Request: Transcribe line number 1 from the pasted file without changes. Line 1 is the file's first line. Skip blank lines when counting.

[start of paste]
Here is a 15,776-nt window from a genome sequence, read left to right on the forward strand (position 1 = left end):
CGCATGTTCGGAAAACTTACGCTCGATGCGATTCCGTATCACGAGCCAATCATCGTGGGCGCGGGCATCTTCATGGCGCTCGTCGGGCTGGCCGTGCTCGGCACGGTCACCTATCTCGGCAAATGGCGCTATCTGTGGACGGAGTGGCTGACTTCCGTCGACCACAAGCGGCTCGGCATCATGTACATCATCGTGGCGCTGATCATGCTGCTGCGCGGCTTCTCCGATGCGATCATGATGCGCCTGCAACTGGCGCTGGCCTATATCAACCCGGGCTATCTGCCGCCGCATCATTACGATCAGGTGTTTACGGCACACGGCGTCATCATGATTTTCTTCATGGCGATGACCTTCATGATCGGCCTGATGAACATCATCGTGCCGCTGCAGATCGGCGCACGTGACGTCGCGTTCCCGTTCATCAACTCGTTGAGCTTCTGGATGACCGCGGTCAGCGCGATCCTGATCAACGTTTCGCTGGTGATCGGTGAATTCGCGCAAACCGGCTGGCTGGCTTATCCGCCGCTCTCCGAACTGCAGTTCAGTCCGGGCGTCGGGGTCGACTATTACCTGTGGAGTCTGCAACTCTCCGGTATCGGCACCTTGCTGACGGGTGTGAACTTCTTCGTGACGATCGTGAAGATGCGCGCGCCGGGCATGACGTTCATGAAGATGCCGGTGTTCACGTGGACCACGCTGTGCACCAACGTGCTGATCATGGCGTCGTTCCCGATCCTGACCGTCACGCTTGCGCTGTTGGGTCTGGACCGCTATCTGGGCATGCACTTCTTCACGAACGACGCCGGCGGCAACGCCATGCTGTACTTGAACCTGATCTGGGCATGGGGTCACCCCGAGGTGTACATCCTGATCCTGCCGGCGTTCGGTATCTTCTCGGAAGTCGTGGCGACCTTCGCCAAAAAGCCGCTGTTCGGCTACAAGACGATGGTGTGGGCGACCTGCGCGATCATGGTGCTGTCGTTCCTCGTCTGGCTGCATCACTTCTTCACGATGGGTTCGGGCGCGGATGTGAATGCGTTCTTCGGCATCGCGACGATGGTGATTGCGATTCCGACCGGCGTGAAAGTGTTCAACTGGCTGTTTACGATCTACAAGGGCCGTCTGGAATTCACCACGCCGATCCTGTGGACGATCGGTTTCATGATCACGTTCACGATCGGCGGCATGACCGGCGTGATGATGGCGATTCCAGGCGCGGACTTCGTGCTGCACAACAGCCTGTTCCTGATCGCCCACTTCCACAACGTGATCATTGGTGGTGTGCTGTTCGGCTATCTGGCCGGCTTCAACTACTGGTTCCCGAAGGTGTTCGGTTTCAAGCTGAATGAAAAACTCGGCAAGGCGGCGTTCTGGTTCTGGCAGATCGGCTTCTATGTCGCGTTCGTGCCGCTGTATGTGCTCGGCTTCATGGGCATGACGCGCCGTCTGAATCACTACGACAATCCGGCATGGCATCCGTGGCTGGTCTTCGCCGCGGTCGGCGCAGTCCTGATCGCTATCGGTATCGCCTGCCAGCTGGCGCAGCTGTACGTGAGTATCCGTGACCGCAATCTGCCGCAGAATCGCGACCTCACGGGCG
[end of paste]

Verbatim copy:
Here is a 15,776-nt window from a genome sequence, read left to right on the forward strand (position 1 = left end):